Preach the Need for Change, but Never Reform too much at Once Everyone understands the need for change in the abstract, but on the day-to-day level people are creatures of habit. Too much innovation is traumatic, and will lead to revolt. If you are new to a position of power, or an outsider trying to build a power base, make a show of respecting the old way of doing things. If change is necessary, make it feel like a gentle improvement on the past.
Obama and McCain must have read these 48 laws of power.
An interesting chess game.
A somewhat interesting chess article.
Wednesday, September 24, 2008
...a reporter asking: "Are you saying Gordon that greed is not good?"
"I'm not saying that," [Michael] Douglas replied. "And my name is not Gordon. He's a character I played 20 years ago."
These are the people we are suppossed to respect and trust to deliver us the news we need to know?
A strong leader who punishes cheats and freeloaders can increase the cooperation and riches enjoyed by the rest of the group, according to psychology and economics research at the University of British Columbia, Sheffield Hallam University and the University of Kent.
In a study that looks at the evolutionary role of leaders in society, the researchers explored how having a leader in charge – with the power to punish – works better than spreading responsibility through the entire group.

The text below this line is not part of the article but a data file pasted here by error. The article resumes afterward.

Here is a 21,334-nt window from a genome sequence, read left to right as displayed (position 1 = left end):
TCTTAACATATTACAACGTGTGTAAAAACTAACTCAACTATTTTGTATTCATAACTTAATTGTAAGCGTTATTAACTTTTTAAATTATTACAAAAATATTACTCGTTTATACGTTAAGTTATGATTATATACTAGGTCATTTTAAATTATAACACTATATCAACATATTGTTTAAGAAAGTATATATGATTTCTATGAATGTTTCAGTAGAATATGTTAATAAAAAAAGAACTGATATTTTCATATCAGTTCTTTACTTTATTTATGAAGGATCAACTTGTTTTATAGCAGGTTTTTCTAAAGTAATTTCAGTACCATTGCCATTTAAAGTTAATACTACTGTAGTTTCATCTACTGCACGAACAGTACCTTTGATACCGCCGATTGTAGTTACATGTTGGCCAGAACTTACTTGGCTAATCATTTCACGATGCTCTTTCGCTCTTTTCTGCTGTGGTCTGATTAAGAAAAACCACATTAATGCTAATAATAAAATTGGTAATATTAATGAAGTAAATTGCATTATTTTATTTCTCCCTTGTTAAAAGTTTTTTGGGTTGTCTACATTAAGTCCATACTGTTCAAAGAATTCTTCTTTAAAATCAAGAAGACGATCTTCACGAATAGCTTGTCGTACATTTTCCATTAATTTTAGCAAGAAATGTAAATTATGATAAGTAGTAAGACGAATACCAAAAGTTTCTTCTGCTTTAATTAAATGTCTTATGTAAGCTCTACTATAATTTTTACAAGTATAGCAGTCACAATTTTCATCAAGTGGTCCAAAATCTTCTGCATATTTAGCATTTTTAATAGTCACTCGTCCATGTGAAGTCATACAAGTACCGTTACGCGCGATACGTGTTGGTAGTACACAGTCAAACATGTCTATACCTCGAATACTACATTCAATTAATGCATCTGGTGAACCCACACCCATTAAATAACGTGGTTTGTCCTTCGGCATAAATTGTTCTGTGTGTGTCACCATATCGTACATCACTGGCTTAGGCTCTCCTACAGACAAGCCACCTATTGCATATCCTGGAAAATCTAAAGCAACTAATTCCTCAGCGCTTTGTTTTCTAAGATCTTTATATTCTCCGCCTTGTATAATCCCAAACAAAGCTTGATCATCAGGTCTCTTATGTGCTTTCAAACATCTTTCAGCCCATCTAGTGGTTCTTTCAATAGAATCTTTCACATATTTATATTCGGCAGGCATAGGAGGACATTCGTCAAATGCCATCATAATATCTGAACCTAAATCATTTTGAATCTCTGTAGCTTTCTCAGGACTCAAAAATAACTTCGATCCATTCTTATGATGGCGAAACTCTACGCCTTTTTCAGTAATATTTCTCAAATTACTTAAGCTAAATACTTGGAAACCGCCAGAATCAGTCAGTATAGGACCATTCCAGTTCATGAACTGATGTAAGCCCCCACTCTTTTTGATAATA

Interesting, but not an unsurprising result. The problems arises out of the fact that in the real world, a leader with that kind of power has a greater incentive to enrich himself as opposed to the group.
Liberals who are constantly claiming that some voters are voting against their "economic interests" need to watch this video and understand the logic behind Bill Clinton's point.
Personally, I would argue that many of the people that liberals claim are voting against the economic interest really are not, but even if they are, Bill Clinton make exactly the right point about why their voting choices should be respected.
Monday, September 22, 2008
Ask yourself: how has "elitism" become a bad word in American politics?Generally, when someone asks that question, it is because they presume that they are "elite". The reason that Americans respond negatively to someone who thinks they are elite, is because the facts are generally otherwise.